Orphanages Can Be Used Greatly by God
My friend Doug Nichols, founder and international director emeritus of ACTION International Ministries, wrote this article about the importance of orphanages, and why we can't just leave street children on the street. He writes:
It is very discouraging to read articles which are basically negative in regards to caring for orphans and street children in orphanages. Of course, a loving home is better than an orphanage, but does that mean we should give up on orphanages altogether? We do realize that there are some unacceptable orphanages in the world, but creating more loving, God-centered orphanages could bring glory to God and save thousands of children the pain and abuse they face every day on the street. We need to support both adoption and orphanages.
Although placing a child into a loving family should be our goal, it is not always possible. An orphan or a street child is not taken directly from the street to a home. There is usually some type of government orphanage or childcare agency in which the child is placed while proper records are made. Then the child is placed into a loving family if one can be found.
So, why shouldn’t the church of Jesus Christ start many more orphanages around the world to place street and underprivileged children and orphans into a loving, Christian environment? Orphanages can be safe harbors where children can be lovingly protected and cared for until a home can be found.
The following are simple plans for a Christian Children’s Village in Africa as an example. A Christian Children’s Village with separate homes housing 12 children per home could care for 280 to 500 children! The village would have staff, supervisors, house parents, a school, an all-purpose building, a chapel, a clinic, a play area, and gardens for each house.
Children from neighboring villages could also attend the school. This would enable the orphans to be incorporated into society with other children, families, and loved ones, with the purpose of being adopted whenever possible.
To those who are criticizing orphanages and children’s villages, please, stop doing so and consider what could be done through well-run orphanages. What is the alternative? I believe you would agree that we should not leave the street children and orphans in the sewers, and streets where they are likely to be abused, but that we should place them in a loving environment where they can be cared for, nurtured and ministered to by the grace of God and the Gospel?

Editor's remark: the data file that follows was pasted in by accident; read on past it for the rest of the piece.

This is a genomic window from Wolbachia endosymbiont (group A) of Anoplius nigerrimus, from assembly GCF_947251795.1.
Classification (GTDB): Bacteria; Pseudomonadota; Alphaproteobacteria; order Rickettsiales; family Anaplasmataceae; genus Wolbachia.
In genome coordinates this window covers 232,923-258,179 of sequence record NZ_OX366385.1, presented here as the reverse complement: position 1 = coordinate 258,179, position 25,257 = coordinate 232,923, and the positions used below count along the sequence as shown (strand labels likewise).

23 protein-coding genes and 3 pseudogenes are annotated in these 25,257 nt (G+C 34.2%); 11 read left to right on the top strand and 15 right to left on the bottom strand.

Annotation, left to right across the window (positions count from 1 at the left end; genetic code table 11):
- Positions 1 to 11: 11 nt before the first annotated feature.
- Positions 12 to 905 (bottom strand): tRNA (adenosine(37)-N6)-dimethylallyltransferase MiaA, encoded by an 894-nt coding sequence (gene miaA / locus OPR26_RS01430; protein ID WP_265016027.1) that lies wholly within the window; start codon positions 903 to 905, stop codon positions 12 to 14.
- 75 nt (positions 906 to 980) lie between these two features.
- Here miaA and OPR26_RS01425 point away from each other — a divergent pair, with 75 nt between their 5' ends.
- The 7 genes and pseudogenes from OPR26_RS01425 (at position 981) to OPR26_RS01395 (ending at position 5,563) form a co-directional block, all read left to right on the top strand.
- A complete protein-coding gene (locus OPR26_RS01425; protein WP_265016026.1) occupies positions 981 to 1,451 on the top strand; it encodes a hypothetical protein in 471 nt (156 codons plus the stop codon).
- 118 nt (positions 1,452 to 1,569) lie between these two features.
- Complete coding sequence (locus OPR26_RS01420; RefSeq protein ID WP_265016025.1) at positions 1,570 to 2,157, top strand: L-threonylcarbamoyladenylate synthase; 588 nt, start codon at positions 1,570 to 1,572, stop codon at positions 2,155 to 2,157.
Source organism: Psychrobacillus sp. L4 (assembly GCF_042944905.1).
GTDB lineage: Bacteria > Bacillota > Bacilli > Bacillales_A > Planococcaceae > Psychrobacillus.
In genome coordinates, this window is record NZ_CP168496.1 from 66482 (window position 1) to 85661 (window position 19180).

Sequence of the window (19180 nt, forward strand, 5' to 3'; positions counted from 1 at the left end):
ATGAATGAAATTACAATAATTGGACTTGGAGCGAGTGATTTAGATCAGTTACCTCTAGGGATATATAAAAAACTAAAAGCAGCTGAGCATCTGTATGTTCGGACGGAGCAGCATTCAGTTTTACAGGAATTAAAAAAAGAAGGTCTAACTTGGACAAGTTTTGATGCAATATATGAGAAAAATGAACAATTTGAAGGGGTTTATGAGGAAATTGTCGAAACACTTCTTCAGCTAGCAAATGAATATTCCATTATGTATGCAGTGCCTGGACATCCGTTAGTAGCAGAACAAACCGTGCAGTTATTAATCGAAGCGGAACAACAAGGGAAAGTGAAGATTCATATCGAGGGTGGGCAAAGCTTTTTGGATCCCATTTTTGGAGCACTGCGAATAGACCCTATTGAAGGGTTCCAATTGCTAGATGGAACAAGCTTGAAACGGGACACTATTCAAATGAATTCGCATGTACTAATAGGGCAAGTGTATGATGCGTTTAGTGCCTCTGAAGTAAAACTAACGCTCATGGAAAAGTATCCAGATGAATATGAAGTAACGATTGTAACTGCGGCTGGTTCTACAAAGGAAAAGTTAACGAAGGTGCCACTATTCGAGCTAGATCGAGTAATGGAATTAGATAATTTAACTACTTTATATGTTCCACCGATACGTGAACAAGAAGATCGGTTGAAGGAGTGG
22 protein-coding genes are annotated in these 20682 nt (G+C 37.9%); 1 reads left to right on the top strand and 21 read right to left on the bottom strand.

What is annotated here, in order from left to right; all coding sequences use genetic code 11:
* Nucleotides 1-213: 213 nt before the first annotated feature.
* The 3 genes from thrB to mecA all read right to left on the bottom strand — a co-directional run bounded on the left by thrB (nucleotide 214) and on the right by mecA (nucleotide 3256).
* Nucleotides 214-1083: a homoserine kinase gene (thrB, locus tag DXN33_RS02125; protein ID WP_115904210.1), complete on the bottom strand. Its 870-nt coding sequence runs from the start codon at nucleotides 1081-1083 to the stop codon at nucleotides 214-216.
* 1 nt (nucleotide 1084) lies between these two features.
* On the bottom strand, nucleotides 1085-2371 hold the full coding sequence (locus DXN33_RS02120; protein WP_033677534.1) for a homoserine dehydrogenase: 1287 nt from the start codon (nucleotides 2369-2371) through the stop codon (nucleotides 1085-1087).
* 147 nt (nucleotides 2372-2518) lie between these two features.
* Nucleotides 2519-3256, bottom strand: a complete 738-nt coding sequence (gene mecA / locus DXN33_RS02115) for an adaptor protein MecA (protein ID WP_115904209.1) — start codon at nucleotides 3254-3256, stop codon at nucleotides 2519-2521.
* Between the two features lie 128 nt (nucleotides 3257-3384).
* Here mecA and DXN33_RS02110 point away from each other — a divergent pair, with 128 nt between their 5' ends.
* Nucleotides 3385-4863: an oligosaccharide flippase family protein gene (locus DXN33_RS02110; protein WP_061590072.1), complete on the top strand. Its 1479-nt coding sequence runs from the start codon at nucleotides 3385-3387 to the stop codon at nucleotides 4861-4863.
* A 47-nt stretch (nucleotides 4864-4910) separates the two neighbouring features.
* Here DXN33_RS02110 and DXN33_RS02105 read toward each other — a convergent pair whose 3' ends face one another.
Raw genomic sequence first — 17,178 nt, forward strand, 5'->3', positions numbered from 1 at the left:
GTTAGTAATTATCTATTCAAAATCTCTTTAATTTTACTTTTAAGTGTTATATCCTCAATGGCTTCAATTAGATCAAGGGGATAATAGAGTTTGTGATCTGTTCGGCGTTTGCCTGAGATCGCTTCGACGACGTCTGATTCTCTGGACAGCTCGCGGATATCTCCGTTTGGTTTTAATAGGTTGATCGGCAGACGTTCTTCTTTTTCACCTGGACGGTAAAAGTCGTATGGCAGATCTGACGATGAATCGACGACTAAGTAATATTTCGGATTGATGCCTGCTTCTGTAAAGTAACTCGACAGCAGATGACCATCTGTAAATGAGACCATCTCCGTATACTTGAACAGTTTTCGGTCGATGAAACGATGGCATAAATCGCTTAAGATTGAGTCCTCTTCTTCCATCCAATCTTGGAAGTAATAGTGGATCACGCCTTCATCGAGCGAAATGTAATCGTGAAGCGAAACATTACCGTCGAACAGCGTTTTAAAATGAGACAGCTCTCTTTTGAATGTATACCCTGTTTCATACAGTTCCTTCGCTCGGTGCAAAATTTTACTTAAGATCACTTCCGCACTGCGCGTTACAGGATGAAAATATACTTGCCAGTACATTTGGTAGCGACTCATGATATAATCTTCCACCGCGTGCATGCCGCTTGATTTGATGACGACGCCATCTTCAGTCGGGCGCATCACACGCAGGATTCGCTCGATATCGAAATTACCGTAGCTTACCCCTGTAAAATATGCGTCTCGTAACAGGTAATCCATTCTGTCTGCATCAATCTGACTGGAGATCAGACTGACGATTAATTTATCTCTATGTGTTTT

Children are tortured, abused, spit upon, kicked, starved and burned on the streets of the world. Why don’t you and I, as Christians, do something about it? Please, encourage your government and church to protect these children, get them off the streets, and place them where they will be loved and cared for in Jesus’ name.
“Religion that is pure and undefiled before God, the Father, is this: to visit orphans and widows in their affliction and to keep oneself unstained from the world.” (James 1:27, ESV)
This is Randy again. Here are some organizations with orphanages that EPM supports and/or recommends, that you might consider checking out and supporting.
ACTION International's Home of Love in Uganda. Home of Love is a ministry located inside the municipality of Gulu. There are presently two homes on the property: House of Love and House of Joy, which offer the children a safe and supportive environment. The on-site staff become like the children's mothers, uncles, and aunts who minister to and mentor them. Visit the ACTION website to learn more.
Rancho de los Niños in Mexico. Rancho de los Niños is the only orphanage in their state of Mexico that accepts children with disabilities. As a result, 17 of the 27 children currently there have some level of special needs, from mild to severe. When children arrive at the ranch, a long-range plan is developed which may include eventual return to their family or relative. If no other appropriate resource can be found, governmental officials are asked to prepare papers to allow children to be adopted. Visit their website to learn more.